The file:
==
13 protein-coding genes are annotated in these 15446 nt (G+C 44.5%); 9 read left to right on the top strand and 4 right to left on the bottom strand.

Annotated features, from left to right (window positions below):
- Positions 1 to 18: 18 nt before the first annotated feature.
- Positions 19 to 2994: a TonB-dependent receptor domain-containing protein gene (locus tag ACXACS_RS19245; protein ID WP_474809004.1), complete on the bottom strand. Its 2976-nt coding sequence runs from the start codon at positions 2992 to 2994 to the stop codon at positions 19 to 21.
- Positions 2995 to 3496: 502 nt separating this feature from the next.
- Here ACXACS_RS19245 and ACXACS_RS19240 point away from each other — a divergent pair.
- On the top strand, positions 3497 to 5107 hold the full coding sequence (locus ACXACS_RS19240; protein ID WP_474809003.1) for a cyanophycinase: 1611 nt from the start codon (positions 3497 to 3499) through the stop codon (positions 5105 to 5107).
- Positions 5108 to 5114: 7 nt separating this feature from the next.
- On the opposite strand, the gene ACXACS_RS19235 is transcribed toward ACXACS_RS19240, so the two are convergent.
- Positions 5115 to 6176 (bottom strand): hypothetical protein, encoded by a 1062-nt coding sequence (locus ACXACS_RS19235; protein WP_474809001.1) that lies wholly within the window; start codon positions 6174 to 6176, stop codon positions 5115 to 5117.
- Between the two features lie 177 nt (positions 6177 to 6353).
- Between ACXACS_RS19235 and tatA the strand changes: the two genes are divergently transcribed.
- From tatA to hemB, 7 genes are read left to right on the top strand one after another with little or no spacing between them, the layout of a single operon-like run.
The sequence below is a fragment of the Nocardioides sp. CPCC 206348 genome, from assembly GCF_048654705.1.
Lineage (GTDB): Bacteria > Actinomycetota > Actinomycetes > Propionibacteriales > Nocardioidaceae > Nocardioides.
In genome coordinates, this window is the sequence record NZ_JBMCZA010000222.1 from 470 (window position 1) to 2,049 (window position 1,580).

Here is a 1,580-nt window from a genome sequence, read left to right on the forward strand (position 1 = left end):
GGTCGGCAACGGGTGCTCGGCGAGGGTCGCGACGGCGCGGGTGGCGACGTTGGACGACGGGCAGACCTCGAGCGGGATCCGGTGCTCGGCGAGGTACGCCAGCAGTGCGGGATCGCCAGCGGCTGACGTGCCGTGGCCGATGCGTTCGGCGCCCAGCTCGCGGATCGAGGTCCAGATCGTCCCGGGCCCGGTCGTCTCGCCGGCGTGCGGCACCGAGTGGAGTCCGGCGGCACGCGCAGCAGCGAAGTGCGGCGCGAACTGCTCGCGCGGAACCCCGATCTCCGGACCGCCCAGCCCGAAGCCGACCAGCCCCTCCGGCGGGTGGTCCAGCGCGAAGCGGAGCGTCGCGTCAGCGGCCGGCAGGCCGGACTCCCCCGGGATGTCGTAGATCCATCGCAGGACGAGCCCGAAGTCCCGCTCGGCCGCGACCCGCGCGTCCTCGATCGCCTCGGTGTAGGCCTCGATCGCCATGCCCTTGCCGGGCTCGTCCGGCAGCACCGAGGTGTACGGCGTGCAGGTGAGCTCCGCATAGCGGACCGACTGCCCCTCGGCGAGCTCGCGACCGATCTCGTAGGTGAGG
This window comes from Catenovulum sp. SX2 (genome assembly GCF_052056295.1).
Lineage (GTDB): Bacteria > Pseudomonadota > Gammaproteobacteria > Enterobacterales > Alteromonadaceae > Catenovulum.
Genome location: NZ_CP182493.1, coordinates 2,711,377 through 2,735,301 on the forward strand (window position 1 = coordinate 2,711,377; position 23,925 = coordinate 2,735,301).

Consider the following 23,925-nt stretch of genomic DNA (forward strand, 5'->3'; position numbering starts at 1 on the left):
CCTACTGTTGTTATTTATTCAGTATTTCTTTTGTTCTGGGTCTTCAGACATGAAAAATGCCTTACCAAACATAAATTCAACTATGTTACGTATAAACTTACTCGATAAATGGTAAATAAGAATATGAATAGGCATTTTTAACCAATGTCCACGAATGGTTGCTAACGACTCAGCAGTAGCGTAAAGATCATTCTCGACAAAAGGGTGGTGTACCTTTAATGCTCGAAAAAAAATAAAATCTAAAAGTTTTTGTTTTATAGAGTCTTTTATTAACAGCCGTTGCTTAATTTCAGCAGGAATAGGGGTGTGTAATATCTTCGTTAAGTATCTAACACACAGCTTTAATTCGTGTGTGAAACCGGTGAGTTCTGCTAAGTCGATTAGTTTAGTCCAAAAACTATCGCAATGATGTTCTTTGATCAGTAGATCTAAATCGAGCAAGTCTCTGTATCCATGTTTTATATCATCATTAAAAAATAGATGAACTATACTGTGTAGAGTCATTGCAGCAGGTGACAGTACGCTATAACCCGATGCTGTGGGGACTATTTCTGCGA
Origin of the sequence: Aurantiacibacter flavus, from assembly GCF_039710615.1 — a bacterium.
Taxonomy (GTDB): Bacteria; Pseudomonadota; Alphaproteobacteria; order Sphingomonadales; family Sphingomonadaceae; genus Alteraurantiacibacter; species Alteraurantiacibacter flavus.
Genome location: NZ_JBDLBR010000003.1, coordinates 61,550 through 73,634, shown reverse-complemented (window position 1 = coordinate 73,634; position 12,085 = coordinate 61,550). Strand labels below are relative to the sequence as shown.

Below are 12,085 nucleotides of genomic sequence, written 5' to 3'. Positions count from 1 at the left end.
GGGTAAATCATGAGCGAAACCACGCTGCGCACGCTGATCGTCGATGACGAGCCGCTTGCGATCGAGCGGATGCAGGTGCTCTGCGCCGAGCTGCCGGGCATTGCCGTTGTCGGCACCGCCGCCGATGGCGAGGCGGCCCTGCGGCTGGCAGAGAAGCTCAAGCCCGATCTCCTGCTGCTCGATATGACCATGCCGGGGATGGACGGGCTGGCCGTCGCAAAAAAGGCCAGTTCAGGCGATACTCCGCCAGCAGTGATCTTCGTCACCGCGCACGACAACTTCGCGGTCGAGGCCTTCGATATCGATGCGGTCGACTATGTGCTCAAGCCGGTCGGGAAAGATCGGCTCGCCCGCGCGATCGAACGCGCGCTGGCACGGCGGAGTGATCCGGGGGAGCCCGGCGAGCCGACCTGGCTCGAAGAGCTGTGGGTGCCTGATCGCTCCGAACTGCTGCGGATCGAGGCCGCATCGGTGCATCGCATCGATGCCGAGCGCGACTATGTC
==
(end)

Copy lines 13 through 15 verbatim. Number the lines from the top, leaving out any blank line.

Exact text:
- From tatA to hemB, 7 genes are read left to right on the top strand one after another with little or no spacing between them, the layout of a single operon-like run.
The sequence below is a fragment of the Nocardioides sp. CPCC 206348 genome, from assembly GCF_048654705.1.
Lineage (GTDB): Bacteria > Actinomycetota > Actinomycetes > Propionibacteriales > Nocardioidaceae > Nocardioides.